Vertical Mixing in Basin Waters of Fjords

Anders Stigebrandt Dept. of Oceanography, University of Gothenburg, Gothenburg, Sweden

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Jan Aure Institute of Marine Research, Bergen, Norway

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Abstract

The rate of work against the buoyancy forces due to vertical mixing (W) has been determined from repeated measurements of vertical density profiles in a large number of fjordic sill basins (basins dammed by sills). It is found that there is a weak “background” rate of work W0, probably driven by the local wind. Superposed upon this is work driven by the tide. Thus W = W0 + RfE, where E is the mean energy flux from the surface tide to turbulence in the sill basin and Rf is an efficiency factor. We distinguish between “wave basins” and “jet basins.” In the former category progressive internal tides are generated in the mouths, while in the latter there are tidal jets at the mouths. For wave basins, about 5.6% of the energy flux E from the surface tide is used for work against the buoyancy forces in the basin water (i.e., Rf ≈ 0.056). The corresponding figure for jet basins appears to be less than 1%.

We have also studied the dependence of the vertical diffusivity κ upon the vertical stratification N. For well-behaved vertical distributions of N, it is found that κ ∼ N−1.5. A formula for κ, which appears to be applicable to many wave sill basins in fjords, is derived. From this, κ may be predicted if the vertical stratification NN(z), the characteristics of the topography and the sea level statistics are known.

Abstract

The rate of work against the buoyancy forces due to vertical mixing (W) has been determined from repeated measurements of vertical density profiles in a large number of fjordic sill basins (basins dammed by sills). It is found that there is a weak “background” rate of work W0, probably driven by the local wind. Superposed upon this is work driven by the tide. Thus W = W0 + RfE, where E is the mean energy flux from the surface tide to turbulence in the sill basin and Rf is an efficiency factor. We distinguish between “wave basins” and “jet basins.” In the former category progressive internal tides are generated in the mouths, while in the latter there are tidal jets at the mouths. For wave basins, about 5.6% of the energy flux E from the surface tide is used for work against the buoyancy forces in the basin water (i.e., Rf ≈ 0.056). The corresponding figure for jet basins appears to be less than 1%.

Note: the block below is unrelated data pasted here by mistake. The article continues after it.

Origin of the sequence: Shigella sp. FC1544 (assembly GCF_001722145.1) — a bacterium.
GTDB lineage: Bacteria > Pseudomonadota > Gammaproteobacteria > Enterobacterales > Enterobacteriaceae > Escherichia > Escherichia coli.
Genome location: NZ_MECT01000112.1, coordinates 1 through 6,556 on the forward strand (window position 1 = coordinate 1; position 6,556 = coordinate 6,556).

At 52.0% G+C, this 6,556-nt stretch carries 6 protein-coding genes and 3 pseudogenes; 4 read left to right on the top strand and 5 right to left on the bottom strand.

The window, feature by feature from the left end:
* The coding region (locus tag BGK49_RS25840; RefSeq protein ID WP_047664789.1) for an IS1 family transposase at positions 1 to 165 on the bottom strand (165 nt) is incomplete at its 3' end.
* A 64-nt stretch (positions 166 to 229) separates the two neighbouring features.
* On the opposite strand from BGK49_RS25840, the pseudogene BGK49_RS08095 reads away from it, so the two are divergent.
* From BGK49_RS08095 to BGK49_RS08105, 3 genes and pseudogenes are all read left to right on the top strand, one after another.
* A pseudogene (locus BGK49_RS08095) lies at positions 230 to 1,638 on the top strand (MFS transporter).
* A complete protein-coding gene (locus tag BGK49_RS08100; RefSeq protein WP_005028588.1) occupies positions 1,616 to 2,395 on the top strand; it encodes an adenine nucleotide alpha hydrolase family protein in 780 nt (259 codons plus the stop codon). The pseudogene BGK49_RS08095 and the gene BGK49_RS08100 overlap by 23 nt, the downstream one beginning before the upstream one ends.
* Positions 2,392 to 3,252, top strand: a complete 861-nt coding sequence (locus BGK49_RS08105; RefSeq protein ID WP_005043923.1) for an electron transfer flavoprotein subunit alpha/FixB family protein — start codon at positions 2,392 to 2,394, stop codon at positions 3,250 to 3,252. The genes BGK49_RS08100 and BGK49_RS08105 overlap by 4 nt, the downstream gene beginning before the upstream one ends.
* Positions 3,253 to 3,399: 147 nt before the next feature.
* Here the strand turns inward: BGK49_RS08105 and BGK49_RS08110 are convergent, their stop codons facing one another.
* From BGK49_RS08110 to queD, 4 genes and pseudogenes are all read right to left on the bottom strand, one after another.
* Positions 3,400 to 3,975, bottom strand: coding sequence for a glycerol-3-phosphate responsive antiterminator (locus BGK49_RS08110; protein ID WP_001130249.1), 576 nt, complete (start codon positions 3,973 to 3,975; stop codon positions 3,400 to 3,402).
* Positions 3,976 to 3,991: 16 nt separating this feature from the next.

We have also studied the dependence of the vertical diffusivity κ upon the vertical stratification N. For well-behaved vertical distributions of N, it is found that κ ∼ N−1.5. A formula for κ, which appears to be applicable to many wave sill basins in fjords, is derived. From this, κ may be predicted if the vertical stratification NN(z), the characteristics of the topography and the sea level statistics are known.

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